If you are over the age of 70 ½ and you have not yet taken your required retirement plan distributions for this year, there is no time to spare. These distributions from your retirement accounts must be taken before December 31 or you will face a hefty tax penalty. Most retired individuals are required to withdraw a minimum distribution amount each tax year. Here are some things you should know about required retirement plan distributions.
Who Is Affected?
All taxpayers born before July 1, 1945 with money in a workplace retirement plan, like a 401k plan, 457b plans, or a 403b plan, or an traditional individual retirement plan (IRA), Simplified Employee Pension (SEP) and Savings Incentive Match Plans for Employees (SIMPLE) must take required retirement plan distributions of a minimum amount before the end of the calendar year.
Taxpayers born after June 30, 1944 and before July 1, 1945 are eligible for a special rule that allows them to wait until as late as April 1, 2016 to take their first required retirement plan distributions. Payments made to these taxpayers in early 2016 can count toward their 2015 required distribution, but are still taxable in 2016. For all subsequent years, the required distribution must be made by December 31.
For certain retirement plans, employees who are still working can postpone taking these distributions until April 1 of the year after they retire. The required distribution rules do not apply to owners of Roth IRAs while the original owner is alive.
How Much Money Must Be Withdrawn?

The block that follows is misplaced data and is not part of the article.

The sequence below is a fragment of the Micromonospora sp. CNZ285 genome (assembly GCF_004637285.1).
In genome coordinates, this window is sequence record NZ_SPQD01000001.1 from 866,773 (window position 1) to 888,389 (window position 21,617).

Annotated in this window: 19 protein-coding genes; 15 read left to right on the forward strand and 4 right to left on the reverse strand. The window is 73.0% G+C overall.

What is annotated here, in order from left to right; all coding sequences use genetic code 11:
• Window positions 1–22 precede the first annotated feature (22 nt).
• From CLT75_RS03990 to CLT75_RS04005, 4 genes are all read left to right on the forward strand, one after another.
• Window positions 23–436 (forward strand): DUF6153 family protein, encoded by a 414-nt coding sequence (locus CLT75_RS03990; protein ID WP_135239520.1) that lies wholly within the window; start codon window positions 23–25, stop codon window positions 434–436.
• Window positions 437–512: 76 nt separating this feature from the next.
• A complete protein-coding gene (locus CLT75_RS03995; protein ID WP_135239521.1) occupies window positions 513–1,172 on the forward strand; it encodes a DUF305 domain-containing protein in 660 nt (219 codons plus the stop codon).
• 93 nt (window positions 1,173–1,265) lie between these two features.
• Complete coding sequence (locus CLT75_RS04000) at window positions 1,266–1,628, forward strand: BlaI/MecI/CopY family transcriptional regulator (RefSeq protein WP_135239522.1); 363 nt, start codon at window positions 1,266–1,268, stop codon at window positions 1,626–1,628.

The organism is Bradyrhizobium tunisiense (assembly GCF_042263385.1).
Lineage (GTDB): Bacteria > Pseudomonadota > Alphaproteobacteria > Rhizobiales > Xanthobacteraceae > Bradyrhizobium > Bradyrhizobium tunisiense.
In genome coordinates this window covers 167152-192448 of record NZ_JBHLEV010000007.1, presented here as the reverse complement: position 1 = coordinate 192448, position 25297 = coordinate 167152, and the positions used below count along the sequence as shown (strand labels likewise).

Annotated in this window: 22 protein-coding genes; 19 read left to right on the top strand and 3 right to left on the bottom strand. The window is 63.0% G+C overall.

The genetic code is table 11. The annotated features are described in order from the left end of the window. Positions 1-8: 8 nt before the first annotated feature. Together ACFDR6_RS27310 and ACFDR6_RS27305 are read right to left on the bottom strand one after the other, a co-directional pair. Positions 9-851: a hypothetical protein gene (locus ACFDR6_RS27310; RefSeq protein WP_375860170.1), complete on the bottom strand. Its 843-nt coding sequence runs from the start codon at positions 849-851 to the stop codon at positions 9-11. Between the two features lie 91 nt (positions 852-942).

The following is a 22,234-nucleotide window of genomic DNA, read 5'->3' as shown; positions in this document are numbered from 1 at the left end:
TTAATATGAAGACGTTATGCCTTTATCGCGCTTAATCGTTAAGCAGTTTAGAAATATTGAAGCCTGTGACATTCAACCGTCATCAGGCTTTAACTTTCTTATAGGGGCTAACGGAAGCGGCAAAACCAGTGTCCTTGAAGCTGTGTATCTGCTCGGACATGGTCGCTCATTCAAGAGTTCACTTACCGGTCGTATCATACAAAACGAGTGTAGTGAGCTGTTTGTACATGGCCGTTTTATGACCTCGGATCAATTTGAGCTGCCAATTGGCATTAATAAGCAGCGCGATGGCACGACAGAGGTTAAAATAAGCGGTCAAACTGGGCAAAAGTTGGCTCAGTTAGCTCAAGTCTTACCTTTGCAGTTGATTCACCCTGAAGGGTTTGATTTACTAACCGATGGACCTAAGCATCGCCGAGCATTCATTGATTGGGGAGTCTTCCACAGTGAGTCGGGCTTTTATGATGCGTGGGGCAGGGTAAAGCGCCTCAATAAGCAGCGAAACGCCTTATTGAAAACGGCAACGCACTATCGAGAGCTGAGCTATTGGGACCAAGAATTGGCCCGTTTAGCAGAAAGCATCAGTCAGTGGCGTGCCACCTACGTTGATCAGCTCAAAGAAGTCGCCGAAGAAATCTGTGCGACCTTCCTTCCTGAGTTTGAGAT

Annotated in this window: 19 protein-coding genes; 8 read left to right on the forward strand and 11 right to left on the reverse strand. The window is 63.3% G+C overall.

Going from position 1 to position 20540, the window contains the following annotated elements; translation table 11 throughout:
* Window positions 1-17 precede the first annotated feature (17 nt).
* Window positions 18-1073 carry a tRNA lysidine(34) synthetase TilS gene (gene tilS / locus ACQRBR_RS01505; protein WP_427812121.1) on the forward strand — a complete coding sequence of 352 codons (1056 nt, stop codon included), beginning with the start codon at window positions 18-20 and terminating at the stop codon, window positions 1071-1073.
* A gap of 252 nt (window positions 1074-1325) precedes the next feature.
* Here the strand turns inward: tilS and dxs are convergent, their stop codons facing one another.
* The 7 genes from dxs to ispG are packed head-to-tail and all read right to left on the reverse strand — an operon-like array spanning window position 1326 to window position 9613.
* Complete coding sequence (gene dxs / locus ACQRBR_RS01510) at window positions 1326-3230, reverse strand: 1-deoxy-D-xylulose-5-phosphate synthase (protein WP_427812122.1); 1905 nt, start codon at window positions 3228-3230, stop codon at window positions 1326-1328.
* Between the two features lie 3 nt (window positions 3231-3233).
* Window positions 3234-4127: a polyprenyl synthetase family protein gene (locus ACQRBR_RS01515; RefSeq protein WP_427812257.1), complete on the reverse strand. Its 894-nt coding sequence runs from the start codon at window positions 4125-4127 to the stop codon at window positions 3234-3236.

The amount of the required retirement plan distributions that must be taken is based on a calculation that includes the taxpayer’s life expectancy on December 31, 2015 and their account balance on December 31, 2014. In most cases, the amount of the required withdrawal will be reported by the IRA trustee on Form 5498 in Box 12b.
For example, based on Table III (Uniform Lifetime Table) in IRS Publication 590-B, a taxpayer who turned 72 in 2015 would have a life expectancy of 25.6 years. There is a different table for taxpayers who name a spouse more than 10 years younger than them as their only beneficiary.
The typical taxpayer turning 70 ½ this year has a 3.6 percent required distribution amount, meaning they must withdraw that percentage of the total value of their retirement accounts. If all of the taxpayer’s eligible retirement accounts added up to $100,000, they would take a $3,600 distribution and pay $900 in taxes, assuming that they fell within a 25 percent tax bracket.
What Is The Penalty?
The penalty for failing to take this payment by the end of the year is 50 percent of what should have been withdrawn. For the average taxpayer, this could amount to thousands of dollars.
Other Things To Know
Required retirement plan distributions from multiple IRAs or workplace retirement plan accounts can be taken from each account or the amounts can be combined with like accounts and taken from just one account. For example, if you have two eligible IRAs, the withdrawal amounts for both accounts can be taken from a single account. However, the withdrawal amount for an IRA cannot be taken from a 401k account and vice versa.
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